Saturdays skate race brought even more fun. A 5k course made of once again, walls and alpine hills... it seemed there was going to be no opportunity for recovery in this race, instead you just had to go from the gun. My first world cup weekend I had Martha Kristoffersen, one of the top norwegian skiers starting behind me, and I had this same thing this weekend. The first weekend, I held on to her as long as I could, but that only lasted for about 1km before she dropped me on the hill. Saturday, I decided I was just going to play, see how long I could hold off Martha, and see how long I could hold on to her once she caught me. Sure enough, Martha managed to catch me at about 3km, in the middle of a massive hill, but from that point until the end, I held on for dear life and skid my heart out to the line, loosing about 3 seconds to her at the final stretch. The coolest thing about this was that one week later, I got another opportunity to ski the speed that a top ten skier was skiing. I finished the day in 37th, my best world cup finish, and only 6 seconds out of scoring points. A fun day, and a good success.

Full waxroom full of Fischer :)
My final day of the tour wasn't nearly as positive as the rest. I have been struggling with finding klister skis yet this year, so sundays hilly course did not play in favor for a pair of skis with no kick. For 10km I tried to power myself up the huge hills with my arms, but it only lasted for so long.. eventually that wasn't enough.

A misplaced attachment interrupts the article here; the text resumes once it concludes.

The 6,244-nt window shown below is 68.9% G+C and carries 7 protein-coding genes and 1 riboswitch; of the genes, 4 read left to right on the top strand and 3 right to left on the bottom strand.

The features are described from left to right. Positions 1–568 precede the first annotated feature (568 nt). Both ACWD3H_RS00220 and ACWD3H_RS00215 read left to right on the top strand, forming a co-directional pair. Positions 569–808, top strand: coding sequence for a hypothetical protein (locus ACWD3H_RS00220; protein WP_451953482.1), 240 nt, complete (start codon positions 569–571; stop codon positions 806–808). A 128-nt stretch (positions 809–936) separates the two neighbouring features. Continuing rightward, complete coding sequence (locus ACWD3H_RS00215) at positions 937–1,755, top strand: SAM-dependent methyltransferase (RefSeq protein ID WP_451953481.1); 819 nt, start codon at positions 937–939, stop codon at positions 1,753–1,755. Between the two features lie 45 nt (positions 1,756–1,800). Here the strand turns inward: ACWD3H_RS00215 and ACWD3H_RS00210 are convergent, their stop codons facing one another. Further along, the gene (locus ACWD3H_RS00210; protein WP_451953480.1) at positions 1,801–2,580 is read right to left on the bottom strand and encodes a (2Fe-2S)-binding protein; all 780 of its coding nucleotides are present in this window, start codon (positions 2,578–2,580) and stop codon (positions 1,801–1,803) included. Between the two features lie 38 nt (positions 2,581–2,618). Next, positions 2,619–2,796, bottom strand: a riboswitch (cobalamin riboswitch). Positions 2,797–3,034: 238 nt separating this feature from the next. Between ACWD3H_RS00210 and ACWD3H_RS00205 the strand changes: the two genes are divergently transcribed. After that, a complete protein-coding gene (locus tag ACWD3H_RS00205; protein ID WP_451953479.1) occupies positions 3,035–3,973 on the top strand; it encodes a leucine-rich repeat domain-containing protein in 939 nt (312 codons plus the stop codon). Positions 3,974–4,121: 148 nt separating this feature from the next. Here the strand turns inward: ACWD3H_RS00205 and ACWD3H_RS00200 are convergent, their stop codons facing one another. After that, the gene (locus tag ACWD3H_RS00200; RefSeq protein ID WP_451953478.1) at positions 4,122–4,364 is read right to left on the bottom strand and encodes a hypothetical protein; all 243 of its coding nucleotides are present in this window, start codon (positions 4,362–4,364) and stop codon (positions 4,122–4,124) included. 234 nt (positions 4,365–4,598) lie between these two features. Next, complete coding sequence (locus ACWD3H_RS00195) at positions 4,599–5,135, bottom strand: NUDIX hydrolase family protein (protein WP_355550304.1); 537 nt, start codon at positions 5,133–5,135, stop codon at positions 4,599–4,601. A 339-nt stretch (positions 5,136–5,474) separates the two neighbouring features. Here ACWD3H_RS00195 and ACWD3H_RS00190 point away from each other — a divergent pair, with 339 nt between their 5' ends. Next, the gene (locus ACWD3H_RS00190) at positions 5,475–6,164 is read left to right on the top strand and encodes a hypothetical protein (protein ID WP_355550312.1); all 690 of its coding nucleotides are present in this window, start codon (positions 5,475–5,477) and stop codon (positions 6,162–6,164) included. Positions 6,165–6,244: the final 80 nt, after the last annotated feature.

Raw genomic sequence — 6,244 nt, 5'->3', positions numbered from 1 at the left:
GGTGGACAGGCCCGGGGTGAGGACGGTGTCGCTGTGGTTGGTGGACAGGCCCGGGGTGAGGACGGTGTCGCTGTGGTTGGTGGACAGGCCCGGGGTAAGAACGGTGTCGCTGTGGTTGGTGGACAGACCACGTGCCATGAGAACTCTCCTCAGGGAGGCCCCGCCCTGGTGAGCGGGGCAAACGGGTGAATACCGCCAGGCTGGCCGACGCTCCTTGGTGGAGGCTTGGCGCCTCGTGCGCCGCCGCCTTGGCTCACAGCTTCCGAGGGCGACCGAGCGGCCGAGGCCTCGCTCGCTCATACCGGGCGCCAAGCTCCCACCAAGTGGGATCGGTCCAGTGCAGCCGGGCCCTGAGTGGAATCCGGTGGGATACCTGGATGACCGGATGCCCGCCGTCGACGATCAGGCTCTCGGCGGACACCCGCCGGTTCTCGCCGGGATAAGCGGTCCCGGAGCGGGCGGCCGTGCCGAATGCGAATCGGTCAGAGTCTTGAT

Walking into the stadium
Being on the world cup is extremely rewarding, but I have realized it can be really hard at times as well. You can have the best day of your life, and the following day just barely be off, but place in the bottom 10% of the field. Where a bad day in the US wouldn't crush your heart, a bad day on the world cup can feel like you failed 100%. After only being on this circuit for 2 weeks now, I feel like I got my first experience last weekend on the roller coaster ride this business can take you on. The expectations are high, especially when you have teammates that are up on the top. Sometimes your short site allows you to forget that it took them about 5 years of what I am doing to get to what they are doing. What I have learned though, is you have to take control of your expectations, your goals and your head... because if you allow the pressure and the crowd to control your emotions.... this business will chew you up and spit you out! It's a process though, and you can only learn to do that by living it.

pure focus!!
Focus during racing :) Flyingpoint photo
So after a weekend full of greats and horribles, I am now excited for what's next! And that is a weekend full of skate sprinting in downtown Dusseldorf. The first day is an individual sprint, and the following day will be a team sprint. Lots of enjoyment to come.

Thanks so all for the cheers and support and love. It means so much to have so many people pushing us forward.

APU crew. Casey and Holly
The massive walk up the hill can only be worse when you are lugging bags up it. This is the walk that we made 3 times a day up to food. It appears much flatter than it is :)
For the next 4 days we will be living in Davos, Switzerland in the most adorable little hotel of all time training in the 50 degree weather... and sunshine. A little altitude block of training, before taking off for the city on friday.